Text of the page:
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Article
March 1993

Tuberculosis in Human Immunodeficiency Virus—Infected ChildrenA Family Infection

Author Affiliations

From the Departments of Pediatrics (Drs Bakshi, Alvarez, Grover, and Kairam), Radiology (Dr Hilfer), and Pathology (Dr Sordillo),Columbia University College of Physicians and Surgeons, St Luke's Roosevelt Hospital Center, New York, NY. Dr Bakshi is currently with North Shore University Hospital—Cornell University Medical College, Manhasset, NY.

Am J Dis Child. 1993;147(3):320-324. doi:10.1001/archpedi.1993.02160270082027
Abstract

• Objective.  —To study the epidemiologic and clinical features of infection with Mycobacterium tuberculosis in human immunodeficiency virus (HIV)–infected children and their families.

Patients and Clinical Setting.  —Sixty families of children with HIV infection, children of HIV indeterminate status, and seroreverters underwent follow-up in a comprehensive multidisciplinary program for children and families.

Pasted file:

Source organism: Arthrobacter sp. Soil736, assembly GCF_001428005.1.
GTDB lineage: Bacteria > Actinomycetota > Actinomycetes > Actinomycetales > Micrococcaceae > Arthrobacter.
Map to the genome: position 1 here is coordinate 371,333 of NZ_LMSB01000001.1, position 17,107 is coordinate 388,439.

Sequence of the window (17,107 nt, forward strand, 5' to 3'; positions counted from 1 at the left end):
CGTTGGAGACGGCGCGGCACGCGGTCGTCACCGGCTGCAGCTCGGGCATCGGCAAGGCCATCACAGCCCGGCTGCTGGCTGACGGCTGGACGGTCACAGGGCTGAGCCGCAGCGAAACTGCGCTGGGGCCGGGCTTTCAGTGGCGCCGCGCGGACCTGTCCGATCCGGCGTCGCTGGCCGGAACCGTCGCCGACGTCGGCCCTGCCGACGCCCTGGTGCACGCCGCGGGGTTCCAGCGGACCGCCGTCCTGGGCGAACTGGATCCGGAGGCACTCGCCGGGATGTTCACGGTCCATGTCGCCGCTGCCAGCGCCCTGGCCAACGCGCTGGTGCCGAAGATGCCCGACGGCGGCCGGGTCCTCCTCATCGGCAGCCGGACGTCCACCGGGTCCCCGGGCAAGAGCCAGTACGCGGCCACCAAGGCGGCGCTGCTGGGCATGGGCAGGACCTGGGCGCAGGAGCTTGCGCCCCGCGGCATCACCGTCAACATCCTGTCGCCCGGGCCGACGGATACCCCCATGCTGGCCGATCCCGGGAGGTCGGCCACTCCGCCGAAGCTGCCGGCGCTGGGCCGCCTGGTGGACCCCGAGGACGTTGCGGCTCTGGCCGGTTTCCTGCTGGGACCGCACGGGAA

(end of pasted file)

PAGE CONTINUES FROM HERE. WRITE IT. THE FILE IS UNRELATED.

Methods.  —Infection with M tuberculosis was diagnosed based on a positive Mantoux test result or a positive culture.

Results.  Mycobacterium tuberculosis infection was diagnosed in seven children (three infected with HIV, three seroreverters, and one uninfected sibling of an infected child) from four families (6%). All infections were detected in the period from March 1990 through January 1992. Six of seven children had a history of exposure to M tuberculosis in an HIV-infected adult (parent) who was an intravenous drug user, homeless, and/or noncompliant with the medical regimen. All HIV-infected children and one seroreverter had pulmonary tuberculosis. One child died of complications of tuberculosis and HIV infection. The M tuberculosis isolated from this child was resistant to isoniazid, rifampin, and streptomycin sulfate.

Conclusions.  —Tuberculosis is a growing problem among inner-city children born to HIV-infected parents. Children infected with HIV in this study had symptomatic and severe disease with tuberculosis, which reflected the drug susceptibility pattern of M tuberculosis seen in our community.(AJDC. 1993;147:320-324)

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